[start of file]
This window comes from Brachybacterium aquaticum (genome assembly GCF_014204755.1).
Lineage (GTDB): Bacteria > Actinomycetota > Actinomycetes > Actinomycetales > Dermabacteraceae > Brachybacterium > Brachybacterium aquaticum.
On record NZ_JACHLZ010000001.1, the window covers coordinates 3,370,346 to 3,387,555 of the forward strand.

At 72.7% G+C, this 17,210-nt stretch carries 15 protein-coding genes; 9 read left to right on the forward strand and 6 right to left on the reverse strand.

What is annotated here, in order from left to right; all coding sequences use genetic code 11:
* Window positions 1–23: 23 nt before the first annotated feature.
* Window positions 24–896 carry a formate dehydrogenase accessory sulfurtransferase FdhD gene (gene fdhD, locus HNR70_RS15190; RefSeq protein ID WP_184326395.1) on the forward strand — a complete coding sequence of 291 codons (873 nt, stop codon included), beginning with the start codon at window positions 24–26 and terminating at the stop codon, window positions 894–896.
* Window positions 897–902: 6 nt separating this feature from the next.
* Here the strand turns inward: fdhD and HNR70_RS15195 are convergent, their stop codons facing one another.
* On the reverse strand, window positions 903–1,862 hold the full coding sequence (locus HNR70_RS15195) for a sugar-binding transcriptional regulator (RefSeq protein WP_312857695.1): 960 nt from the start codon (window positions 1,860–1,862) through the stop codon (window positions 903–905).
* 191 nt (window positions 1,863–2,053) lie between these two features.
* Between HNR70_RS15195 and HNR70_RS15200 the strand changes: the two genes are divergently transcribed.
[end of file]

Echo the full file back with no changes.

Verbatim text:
This window comes from Brachybacterium aquaticum (genome assembly GCF_014204755.1).
Lineage (GTDB): Bacteria > Actinomycetota > Actinomycetes > Actinomycetales > Dermabacteraceae > Brachybacterium > Brachybacterium aquaticum.
On record NZ_JACHLZ010000001.1, the window covers coordinates 3,370,346 to 3,387,555 of the forward strand.

At 72.7% G+C, this 17,210-nt stretch carries 15 protein-coding genes; 9 read left to right on the forward strand and 6 right to left on the reverse strand.

What is annotated here, in order from left to right; all coding sequences use genetic code 11:
* Window positions 1–23: 23 nt before the first annotated feature.
* Window positions 24–896 carry a formate dehydrogenase accessory sulfurtransferase FdhD gene (gene fdhD, locus HNR70_RS15190; RefSeq protein ID WP_184326395.1) on the forward strand — a complete coding sequence of 291 codons (873 nt, stop codon included), beginning with the start codon at window positions 24–26 and terminating at the stop codon, window positions 894–896.
* Window positions 897–902: 6 nt separating this feature from the next.
* Here the strand turns inward: fdhD and HNR70_RS15195 are convergent, their stop codons facing one another.
* On the reverse strand, window positions 903–1,862 hold the full coding sequence (locus HNR70_RS15195) for a sugar-binding transcriptional regulator (RefSeq protein WP_312857695.1): 960 nt from the start codon (window positions 1,860–1,862) through the stop codon (window positions 903–905).
* 191 nt (window positions 1,863–2,053) lie between these two features.
* Between HNR70_RS15195 and HNR70_RS15200 the strand changes: the two genes are divergently transcribed.